You can actually deploy a TNSNAMES.ORA file into the bin directory and have connection details picked up from here. So the configuration will just use a data source with a TNS name value (in this case test).

<hibernate-configuration xmlns="urn:nhibernate-configuration-2.2">
    <property name="dialect">NHibernate.Dialect.Oracle10gDialect</property>
    <property name="connection.provider">NHibernate.Connection.DriverConnectionProvider</property>
    <property name="connection.connection_string">Data Source=test;Persist Security Info=True;User ID=SCOTT;Password=TIGER</property>
    <property name="connection.driver_class">NHibernate.Driver.OracleDataClientDriver</property>

which refers to a value in TNSNAMES.ORA file delivered to the bin directory containing:

     (ADDRESS = (PROTOCOL = TCP)(HOST = oracle-server)(PORT = 1521))

Enterprise Library log to console

I was recently writing an application that required some background processing to be handled by either a windows service or a console app, it was a multithreaded app and I was using Enterprise Library to handle exceptions by policy (logging to event log for monitoring). When I was testing the console app I realised it should really be writing the exceptions to the console as well as the event log – otherwise what’s the point of the console right!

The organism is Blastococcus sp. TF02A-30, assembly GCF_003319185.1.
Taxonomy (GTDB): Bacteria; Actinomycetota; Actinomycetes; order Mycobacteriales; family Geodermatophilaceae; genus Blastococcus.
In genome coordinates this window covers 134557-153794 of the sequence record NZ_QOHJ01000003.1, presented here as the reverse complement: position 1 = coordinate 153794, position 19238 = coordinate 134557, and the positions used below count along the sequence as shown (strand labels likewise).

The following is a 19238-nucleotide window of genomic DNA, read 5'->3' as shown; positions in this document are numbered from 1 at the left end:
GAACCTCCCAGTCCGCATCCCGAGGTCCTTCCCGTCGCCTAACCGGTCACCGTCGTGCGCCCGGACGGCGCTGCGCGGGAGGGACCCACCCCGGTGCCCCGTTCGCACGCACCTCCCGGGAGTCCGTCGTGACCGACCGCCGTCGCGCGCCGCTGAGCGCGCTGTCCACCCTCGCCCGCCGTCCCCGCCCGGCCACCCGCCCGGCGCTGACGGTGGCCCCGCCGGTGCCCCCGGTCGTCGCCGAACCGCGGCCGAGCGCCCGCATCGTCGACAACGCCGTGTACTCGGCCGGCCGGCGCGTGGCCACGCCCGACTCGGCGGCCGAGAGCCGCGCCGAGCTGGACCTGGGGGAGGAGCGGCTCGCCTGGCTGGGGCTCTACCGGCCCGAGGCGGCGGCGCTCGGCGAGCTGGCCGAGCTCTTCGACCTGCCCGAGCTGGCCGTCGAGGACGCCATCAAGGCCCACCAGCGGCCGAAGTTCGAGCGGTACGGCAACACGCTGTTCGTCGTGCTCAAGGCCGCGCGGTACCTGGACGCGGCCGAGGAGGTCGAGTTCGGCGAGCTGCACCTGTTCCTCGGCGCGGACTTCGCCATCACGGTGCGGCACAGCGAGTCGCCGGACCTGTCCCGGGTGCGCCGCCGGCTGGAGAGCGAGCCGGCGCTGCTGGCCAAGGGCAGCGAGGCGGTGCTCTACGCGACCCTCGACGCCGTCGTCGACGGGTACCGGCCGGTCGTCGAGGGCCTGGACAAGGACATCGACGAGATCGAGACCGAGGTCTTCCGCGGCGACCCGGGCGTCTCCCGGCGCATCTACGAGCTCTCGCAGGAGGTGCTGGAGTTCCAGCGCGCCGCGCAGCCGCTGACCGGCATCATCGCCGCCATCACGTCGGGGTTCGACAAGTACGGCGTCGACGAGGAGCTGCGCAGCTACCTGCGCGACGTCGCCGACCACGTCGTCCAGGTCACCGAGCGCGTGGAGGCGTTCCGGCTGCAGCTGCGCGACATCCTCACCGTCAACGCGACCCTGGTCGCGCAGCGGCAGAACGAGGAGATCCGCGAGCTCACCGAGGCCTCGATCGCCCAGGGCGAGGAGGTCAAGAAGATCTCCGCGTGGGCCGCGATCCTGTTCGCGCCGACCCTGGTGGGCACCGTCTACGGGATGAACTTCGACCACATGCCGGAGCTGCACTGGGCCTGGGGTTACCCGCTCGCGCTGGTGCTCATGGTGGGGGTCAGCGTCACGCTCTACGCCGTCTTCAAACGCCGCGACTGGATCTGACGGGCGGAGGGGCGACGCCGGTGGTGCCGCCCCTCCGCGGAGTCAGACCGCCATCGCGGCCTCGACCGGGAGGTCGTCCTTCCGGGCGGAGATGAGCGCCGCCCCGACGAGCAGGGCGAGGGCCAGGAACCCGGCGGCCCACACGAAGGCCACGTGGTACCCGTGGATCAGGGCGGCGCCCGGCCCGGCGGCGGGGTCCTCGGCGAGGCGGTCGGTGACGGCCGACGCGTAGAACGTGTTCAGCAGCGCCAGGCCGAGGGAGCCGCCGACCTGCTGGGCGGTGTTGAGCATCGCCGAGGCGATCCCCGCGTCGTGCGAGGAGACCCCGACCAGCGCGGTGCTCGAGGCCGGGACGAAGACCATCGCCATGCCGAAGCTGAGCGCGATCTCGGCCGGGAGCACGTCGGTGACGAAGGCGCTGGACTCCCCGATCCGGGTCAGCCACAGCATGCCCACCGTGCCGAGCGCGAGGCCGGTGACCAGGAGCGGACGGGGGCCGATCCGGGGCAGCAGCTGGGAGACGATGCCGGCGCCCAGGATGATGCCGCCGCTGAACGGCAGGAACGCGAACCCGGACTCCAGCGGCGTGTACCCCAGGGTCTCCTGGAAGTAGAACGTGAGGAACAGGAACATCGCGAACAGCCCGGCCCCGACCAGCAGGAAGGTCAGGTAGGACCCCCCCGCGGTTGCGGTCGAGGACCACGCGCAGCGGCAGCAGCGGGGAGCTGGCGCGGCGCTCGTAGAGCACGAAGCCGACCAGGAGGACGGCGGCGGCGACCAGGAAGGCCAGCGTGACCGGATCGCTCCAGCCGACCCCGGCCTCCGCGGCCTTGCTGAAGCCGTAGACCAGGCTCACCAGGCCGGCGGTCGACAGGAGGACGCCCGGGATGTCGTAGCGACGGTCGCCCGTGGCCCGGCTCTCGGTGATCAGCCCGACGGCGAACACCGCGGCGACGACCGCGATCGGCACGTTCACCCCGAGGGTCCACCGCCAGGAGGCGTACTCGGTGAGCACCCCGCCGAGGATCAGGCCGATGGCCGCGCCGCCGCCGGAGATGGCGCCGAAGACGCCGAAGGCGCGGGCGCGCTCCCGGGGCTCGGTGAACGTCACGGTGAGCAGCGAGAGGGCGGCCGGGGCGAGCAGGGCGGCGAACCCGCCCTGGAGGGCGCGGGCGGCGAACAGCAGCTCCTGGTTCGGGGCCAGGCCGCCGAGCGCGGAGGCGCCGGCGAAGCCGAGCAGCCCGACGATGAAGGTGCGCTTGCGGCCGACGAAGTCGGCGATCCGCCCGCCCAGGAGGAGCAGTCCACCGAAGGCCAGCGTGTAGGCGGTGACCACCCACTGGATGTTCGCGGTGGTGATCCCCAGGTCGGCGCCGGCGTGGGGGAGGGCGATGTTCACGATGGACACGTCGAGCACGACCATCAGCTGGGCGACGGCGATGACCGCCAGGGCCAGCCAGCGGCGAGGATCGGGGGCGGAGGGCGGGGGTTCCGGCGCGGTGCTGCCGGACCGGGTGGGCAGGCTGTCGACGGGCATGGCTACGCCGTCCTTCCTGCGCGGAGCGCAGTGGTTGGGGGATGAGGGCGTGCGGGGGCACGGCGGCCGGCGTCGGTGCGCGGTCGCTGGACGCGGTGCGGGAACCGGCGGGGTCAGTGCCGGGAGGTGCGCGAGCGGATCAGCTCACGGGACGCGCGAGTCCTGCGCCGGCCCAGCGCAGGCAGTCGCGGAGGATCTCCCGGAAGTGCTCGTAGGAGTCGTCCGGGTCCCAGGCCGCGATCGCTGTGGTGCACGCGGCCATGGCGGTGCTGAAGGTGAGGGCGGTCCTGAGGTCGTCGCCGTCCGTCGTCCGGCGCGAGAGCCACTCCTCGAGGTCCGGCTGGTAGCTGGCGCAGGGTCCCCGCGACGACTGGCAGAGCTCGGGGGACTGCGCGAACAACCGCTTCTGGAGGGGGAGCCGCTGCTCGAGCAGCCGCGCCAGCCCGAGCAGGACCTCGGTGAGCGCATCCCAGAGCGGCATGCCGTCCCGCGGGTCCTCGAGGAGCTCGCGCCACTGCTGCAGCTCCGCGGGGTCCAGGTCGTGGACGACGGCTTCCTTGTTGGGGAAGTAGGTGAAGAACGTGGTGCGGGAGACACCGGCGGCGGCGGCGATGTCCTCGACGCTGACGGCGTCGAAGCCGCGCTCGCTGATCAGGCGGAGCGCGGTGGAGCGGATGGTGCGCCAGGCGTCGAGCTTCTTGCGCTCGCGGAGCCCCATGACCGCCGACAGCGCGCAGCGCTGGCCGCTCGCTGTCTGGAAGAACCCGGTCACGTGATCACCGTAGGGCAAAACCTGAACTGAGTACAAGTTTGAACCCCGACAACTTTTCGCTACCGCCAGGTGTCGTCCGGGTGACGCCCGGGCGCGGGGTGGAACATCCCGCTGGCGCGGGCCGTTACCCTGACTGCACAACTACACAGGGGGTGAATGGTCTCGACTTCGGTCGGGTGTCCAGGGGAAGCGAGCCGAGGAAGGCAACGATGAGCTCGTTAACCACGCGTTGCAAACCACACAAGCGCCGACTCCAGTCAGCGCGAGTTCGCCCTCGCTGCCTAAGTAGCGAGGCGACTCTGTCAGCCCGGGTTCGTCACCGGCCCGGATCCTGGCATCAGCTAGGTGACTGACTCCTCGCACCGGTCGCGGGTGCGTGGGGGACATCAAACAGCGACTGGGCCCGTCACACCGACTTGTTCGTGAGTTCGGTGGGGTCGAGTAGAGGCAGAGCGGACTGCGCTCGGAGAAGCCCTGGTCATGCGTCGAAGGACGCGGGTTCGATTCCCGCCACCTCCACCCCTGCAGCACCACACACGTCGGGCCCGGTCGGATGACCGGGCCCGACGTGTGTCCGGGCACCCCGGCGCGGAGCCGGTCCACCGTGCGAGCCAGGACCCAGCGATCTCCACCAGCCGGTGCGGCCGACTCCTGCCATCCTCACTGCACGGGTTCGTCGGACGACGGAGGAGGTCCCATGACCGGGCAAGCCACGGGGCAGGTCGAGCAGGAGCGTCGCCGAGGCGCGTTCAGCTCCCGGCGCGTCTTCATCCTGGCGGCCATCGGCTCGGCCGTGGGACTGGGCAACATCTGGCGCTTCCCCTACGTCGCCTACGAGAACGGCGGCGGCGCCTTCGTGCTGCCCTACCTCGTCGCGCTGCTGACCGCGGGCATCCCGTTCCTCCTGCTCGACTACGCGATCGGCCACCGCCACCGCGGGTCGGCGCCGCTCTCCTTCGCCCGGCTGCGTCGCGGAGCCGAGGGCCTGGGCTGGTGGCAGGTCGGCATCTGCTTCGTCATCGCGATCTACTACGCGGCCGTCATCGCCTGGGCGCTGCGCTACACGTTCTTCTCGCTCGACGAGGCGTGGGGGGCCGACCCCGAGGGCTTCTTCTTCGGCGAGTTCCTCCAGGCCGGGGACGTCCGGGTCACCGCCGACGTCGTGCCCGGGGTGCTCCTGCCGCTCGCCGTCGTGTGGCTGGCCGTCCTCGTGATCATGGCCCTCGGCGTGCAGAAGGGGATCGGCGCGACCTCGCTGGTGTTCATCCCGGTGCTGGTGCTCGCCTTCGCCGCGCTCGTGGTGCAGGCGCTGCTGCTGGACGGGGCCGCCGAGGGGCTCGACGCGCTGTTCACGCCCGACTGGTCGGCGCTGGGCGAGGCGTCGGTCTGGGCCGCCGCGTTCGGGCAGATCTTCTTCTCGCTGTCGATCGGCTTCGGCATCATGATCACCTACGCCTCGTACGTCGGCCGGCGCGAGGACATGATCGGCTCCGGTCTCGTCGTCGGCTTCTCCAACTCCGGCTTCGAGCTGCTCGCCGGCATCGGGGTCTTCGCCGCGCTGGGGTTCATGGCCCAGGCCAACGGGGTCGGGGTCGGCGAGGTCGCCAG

A quick bit of investigation (and I mean really quick) and I find out Enterprise Library logging block allows you to use the ConsoleTraceListener from the System.Diagnostics namespace – so adding:

   1:  <add listenerDataType="Microsoft.Practices.EnterpriseLibrary.Logging.Configuration.SystemDiagnosticsTraceListenerData, Microsoft.Practices.EnterpriseLibrary.Logging, Version=, Culture=neutral, PublicKeyToken=31bf3856ad364e35"
   2:      type="System.Diagnostics.ConsoleTraceListener, System, Version=, Culture=neutral, PublicKeyToken=b77a5c561934e089"
   3:      name="System Diagnostics Console Trace Listener" />

to the config of the console app, and configuring to use this listener as well was all that was needed.

Text search in MongoDB using C#

During a recent prototype development we found out we needed a decent search solution - normally this is right where we would turn to Lucene.Net. Lucene.Net is great, but does have some code overhead associated to it (managing indexes etc.), so the fact that we were already using MongoDB and they had just introduced a beta feature for text search (as of version 2.4) seemed to good to overlook!

Upgrading to the latest version of MongoDB was simple and totally issue free, and the instructions for enabling the feature and setting up the indexes required in were very clear. All that was required was to start the process with a parameter to enable the text search, and then creating indexes which for my requirements were simple from the console:

                             Title: "text",
                             Description: "text",
                             AlsoKnownAs: "text",
                             Keywords: "text"
                             name: "ActivityFullTextIndex"

The above creating a text index for my collection (Activity) on the Title, Description, AlsoKnownAs and Keywords properties.